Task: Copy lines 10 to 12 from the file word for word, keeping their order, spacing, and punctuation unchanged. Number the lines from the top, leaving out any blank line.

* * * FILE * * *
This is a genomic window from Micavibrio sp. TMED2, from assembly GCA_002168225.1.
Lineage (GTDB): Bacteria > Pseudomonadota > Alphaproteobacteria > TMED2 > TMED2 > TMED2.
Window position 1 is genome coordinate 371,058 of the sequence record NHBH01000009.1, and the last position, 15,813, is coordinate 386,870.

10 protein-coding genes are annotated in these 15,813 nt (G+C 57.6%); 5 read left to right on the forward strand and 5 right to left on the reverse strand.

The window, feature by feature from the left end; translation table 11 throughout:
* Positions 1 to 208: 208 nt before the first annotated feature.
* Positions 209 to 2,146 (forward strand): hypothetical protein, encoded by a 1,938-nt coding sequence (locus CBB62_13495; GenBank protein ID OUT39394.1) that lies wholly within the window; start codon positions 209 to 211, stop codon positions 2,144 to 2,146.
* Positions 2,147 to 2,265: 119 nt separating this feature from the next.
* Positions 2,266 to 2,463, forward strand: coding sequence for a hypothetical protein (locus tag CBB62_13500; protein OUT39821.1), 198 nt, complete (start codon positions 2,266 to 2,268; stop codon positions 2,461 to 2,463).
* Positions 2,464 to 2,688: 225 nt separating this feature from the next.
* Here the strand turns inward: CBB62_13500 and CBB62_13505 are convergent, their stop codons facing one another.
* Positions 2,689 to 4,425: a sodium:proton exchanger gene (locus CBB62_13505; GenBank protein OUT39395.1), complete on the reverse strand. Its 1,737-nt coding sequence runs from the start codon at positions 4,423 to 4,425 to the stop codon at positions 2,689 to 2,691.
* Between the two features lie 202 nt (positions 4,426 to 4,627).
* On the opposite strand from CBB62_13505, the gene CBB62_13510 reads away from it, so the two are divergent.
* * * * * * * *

* Positions 2,464 to 2,688: 225 nt separating this feature from the next.
* Here the strand turns inward: CBB62_13500 and CBB62_13505 are convergent, their stop codons facing one another.
* Positions 2,689 to 4,425: a sodium:proton exchanger gene (locus CBB62_13505; GenBank protein OUT39395.1), complete on the reverse strand. Its 1,737-nt coding sequence runs from the start codon at positions 4,423 to 4,425 to the stop codon at positions 2,689 to 2,691.